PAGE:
I Love Yous are for White People

I Love Yours Are for White People by Lac Su

I Love Yours Are for White People by Lac Su

“I Love Yous are for White People” is a book title that invites a comedic undertone. However, upon reading the book, you’ll find it is far from a one line quip about asian culture but a deep, and often painful, story about an immigrant family struggling to belong in a new world.

The book is a memoir by Lac Su, who escaped from Vietnam as a young child with his family.  The story is not focused on their escape, but rather on his struggles growing up with poverty, gangs, abuse, and a harsh and head strong father.  The dedication at the beginning of the book reads:


I remember everything you said to me, everything you’ve never said to me, everything you’ve  done to me, and everything you’ve done for me.”

The book follows the author’s tense interaction with his father and Lac’s attempts, an often failures, to gain his approval.  At one point, Lac finally found the courage to utter those three words to his father, to which is father responds:

“Are you trying to imitate those white people by telling me those f- words? … Is that what the whites are teaching you at school? To say stupid things and stand there crying like a girl? If you love me, show me. … Words are useless – they do nothing but piss me off.”

Despite the at times antagonistic portrayal of his father, Lac Su ultimately redeems him by digging deep into the meaning of the title of his book.  To his father, words are just words.  Although unspoken, Lac’s father love for his family is apparent through what is he willing to do, from dumpster diving to an uncompromising drive to give his children a chance for a great education.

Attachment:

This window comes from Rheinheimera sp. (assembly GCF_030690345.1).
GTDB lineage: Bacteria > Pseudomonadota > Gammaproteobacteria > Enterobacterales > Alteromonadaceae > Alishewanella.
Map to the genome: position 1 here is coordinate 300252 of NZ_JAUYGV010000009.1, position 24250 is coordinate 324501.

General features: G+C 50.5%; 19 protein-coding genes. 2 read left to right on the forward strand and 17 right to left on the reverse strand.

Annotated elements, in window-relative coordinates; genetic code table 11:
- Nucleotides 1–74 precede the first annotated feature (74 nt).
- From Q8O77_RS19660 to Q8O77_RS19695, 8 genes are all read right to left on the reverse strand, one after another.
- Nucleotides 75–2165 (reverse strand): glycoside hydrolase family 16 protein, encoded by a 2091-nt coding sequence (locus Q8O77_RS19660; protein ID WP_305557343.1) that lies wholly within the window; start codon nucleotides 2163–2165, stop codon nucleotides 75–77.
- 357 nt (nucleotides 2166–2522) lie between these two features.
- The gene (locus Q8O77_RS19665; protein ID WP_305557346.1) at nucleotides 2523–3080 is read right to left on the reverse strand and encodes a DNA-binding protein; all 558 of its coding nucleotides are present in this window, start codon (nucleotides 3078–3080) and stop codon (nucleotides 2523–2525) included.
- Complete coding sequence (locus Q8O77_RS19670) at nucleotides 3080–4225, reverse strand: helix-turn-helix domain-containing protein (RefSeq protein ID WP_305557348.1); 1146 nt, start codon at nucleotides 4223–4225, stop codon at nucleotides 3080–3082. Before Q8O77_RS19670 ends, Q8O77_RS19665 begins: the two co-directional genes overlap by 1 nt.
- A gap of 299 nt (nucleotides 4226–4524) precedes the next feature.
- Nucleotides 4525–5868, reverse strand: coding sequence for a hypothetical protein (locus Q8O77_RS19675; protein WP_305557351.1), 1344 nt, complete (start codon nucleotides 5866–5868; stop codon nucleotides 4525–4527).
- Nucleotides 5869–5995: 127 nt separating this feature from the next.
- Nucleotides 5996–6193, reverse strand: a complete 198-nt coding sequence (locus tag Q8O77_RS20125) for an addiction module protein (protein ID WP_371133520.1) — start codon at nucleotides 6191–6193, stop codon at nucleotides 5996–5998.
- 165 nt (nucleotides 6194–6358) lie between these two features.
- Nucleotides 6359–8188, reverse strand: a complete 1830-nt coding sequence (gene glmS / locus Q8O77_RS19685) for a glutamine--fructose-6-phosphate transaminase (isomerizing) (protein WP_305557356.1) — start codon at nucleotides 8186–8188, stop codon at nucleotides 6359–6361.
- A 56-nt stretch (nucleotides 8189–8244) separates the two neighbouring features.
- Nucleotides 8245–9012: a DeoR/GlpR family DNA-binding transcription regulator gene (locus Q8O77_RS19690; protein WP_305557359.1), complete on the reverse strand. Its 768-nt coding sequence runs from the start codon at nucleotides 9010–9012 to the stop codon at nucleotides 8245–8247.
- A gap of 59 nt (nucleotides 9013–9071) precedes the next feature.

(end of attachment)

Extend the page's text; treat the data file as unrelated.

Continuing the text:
“I Love Yous are for White People” is a great read for generation Asian Americans who likely experienced the same generational and cultural divide and is a big step for Asian Americans in literature.

Review from 8Asians.com.

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2 Responses

  1. Jennifer N. says:

    This is so true!

  2. Lac says:

    Thanks, James, for the review and post. As a Vietnamese-American, understanding those three words can be perplexing. I know what it was like to yearn for it as a little boy, and at the same time, being able to use at will and with meaning now as an adult. Displacement might be the word for it. Yet, I still search for its truth for ways to apply it also. Tough task I might add.

    Thanks again, James.


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